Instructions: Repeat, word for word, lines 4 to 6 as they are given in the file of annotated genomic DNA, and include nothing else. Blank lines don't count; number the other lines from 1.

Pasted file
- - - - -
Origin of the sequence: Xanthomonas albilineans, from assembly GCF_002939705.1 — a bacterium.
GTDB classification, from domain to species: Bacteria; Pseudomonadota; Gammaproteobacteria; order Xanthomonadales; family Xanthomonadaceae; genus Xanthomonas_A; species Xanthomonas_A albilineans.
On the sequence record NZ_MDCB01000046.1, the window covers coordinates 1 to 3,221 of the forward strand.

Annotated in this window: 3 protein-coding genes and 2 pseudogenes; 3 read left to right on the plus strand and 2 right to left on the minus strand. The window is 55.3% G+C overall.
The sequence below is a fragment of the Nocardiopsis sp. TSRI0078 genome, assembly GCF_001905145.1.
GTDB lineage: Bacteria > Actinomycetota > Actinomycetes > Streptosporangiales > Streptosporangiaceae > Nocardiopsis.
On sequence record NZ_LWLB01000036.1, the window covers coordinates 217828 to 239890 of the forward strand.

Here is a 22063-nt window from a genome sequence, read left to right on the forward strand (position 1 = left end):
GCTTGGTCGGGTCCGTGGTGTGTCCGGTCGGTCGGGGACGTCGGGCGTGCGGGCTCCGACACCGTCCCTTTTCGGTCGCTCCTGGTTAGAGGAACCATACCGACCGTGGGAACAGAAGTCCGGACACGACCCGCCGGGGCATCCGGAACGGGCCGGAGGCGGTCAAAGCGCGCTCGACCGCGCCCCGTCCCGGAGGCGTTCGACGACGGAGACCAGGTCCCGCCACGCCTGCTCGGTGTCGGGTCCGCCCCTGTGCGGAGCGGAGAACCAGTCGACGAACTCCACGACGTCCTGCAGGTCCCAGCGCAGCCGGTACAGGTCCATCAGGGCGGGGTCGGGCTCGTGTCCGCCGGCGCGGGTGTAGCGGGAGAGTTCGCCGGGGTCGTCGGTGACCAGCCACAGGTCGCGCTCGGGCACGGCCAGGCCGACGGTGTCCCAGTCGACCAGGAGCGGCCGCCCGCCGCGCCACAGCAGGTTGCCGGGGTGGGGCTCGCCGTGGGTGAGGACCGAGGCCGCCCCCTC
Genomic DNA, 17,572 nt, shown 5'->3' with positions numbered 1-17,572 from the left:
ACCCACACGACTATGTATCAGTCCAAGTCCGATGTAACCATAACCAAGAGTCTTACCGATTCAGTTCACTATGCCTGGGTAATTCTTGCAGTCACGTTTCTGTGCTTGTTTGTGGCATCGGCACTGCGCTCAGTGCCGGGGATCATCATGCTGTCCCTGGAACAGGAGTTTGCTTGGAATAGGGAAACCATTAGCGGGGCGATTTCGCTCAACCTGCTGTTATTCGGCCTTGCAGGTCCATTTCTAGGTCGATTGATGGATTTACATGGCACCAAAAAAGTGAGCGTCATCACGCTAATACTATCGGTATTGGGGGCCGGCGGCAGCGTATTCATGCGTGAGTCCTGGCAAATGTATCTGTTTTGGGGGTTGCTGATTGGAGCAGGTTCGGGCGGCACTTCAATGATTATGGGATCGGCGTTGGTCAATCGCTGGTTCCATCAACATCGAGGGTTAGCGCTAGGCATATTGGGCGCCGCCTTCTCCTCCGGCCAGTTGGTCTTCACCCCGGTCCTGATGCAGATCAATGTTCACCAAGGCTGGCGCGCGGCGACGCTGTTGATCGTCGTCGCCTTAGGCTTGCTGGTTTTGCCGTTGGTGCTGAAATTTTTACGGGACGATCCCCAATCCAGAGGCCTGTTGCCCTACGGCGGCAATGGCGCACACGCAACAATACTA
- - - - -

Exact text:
Annotated in this window: 3 protein-coding genes and 2 pseudogenes; 3 read left to right on the plus strand and 2 right to left on the minus strand. The window is 55.3% G+C overall.
The sequence below is a fragment of the Nocardiopsis sp. TSRI0078 genome, assembly GCF_001905145.1.
GTDB lineage: Bacteria > Actinomycetota > Actinomycetes > Streptosporangiales > Streptosporangiaceae > Nocardiopsis.